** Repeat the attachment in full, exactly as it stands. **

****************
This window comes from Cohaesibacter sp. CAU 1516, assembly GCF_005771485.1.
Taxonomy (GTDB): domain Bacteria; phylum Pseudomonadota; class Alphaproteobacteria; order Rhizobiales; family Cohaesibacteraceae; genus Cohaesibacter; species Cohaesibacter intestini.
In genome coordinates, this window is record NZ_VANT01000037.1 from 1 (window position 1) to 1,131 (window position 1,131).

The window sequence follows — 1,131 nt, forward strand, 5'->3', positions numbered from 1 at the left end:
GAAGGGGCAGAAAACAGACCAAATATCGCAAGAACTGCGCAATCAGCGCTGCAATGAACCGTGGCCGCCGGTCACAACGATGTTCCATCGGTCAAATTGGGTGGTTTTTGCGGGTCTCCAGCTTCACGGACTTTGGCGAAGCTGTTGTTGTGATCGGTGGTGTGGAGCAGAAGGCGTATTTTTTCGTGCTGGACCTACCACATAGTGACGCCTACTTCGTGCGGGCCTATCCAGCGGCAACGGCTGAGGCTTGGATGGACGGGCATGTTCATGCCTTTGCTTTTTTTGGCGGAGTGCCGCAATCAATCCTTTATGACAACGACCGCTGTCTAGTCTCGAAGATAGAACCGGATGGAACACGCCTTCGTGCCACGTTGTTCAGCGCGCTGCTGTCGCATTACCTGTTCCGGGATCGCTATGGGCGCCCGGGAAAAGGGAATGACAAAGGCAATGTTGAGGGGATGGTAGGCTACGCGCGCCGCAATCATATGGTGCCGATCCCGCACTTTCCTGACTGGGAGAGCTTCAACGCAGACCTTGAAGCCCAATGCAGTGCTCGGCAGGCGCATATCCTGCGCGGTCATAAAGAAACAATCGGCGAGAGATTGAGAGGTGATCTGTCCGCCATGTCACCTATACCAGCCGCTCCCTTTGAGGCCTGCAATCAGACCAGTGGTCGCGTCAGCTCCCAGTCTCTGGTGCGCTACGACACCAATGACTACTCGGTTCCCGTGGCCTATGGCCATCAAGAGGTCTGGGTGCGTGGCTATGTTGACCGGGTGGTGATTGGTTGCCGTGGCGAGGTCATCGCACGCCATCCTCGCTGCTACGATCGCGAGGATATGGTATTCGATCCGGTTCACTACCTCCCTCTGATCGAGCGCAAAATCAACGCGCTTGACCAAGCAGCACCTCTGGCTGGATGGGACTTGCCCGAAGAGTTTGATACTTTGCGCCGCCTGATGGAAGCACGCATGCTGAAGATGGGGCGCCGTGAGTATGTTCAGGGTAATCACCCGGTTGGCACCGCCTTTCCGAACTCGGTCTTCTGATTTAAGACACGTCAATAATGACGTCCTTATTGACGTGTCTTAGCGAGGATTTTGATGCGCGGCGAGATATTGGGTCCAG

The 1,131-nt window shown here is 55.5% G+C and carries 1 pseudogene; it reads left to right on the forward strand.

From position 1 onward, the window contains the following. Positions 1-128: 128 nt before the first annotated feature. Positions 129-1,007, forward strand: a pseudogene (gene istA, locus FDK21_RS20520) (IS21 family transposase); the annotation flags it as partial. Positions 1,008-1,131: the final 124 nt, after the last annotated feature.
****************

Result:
This window comes from Cohaesibacter sp. CAU 1516, assembly GCF_005771485.1.
Taxonomy (GTDB): domain Bacteria; phylum Pseudomonadota; class Alphaproteobacteria; order Rhizobiales; family Cohaesibacteraceae; genus Cohaesibacter; species Cohaesibacter intestini.
In genome coordinates, this window is record NZ_VANT01000037.1 from 1 (window position 1) to 1,131 (window position 1,131).

The window sequence follows — 1,131 nt, forward strand, 5'->3', positions numbered from 1 at the left end:
GAAGGGGCAGAAAACAGACCAAATATCGCAAGAACTGCGCAATCAGCGCTGCAATGAACCGTGGCCGCCGGTCACAACGATGTTCCATCGGTCAAATTGGGTGGTTTTTGCGGGTCTCCAGCTTCACGGACTTTGGCGAAGCTGTTGTTGTGATCGGTGGTGTGGAGCAGAAGGCGTATTTTTTCGTGCTGGACCTACCACATAGTGACGCCTACTTCGTGCGGGCCTATCCAGCGGCAACGGCTGAGGCTTGGATGGACGGGCATGTTCATGCCTTTGCTTTTTTTGGCGGAGTGCCGCAATCAATCCTTTATGACAACGACCGCTGTCTAGTCTCGAAGATAGAACCGGATGGAACACGCCTTCGTGCCACGTTGTTCAGCGCGCTGCTGTCGCATTACCTGTTCCGGGATCGCTATGGGCGCCCGGGAAAAGGGAATGACAAAGGCAATGTTGAGGGGATGGTAGGCTACGCGCGCCGCAATCATATGGTGCCGATCCCGCACTTTCCTGACTGGGAGAGCTTCAACGCAGACCTTGAAGCCCAATGCAGTGCTCGGCAGGCGCATATCCTGCGCGGTCATAAAGAAACAATCGGCGAGAGATTGAGAGGTGATCTGTCCGCCATGTCACCTATACCAGCCGCTCCCTTTGAGGCCTGCAATCAGACCAGTGGTCGCGTCAGCTCCCAGTCTCTGGTGCGCTACGACACCAATGACTACTCGGTTCCCGTGGCCTATGGCCATCAAGAGGTCTGGGTGCGTGGCTATGTTGACCGGGTGGTGATTGGTTGCCGTGGCGAGGTCATCGCACGCCATCCTCGCTGCTACGATCGCGAGGATATGGTATTCGATCCGGTTCACTACCTCCCTCTGATCGAGCGCAAAATCAACGCGCTTGACCAAGCAGCACCTCTGGCTGGATGGGACTTGCCCGAAGAGTTTGATACTTTGCGCCGCCTGATGGAAGCACGCATGCTGAAGATGGGGCGCCGTGAGTATGTTCAGGGTAATCACCCGGTTGGCACCGCCTTTCCGAACTCGGTCTTCTGATTTAAGACACGTCAATAATGACGTCCTTATTGACGTGTCTTAGCGAGGATTTTGATGCGCGGCGAGATATTGGGTCCAG

The 1,131-nt window shown here is 55.5% G+C and carries 1 pseudogene; it reads left to right on the forward strand.

From position 1 onward, the window contains the following. Positions 1-128: 128 nt before the first annotated feature. Positions 129-1,007, forward strand: a pseudogene (gene istA, locus FDK21_RS20520) (IS21 family transposase); the annotation flags it as partial. Positions 1,008-1,131: the final 124 nt, after the last annotated feature.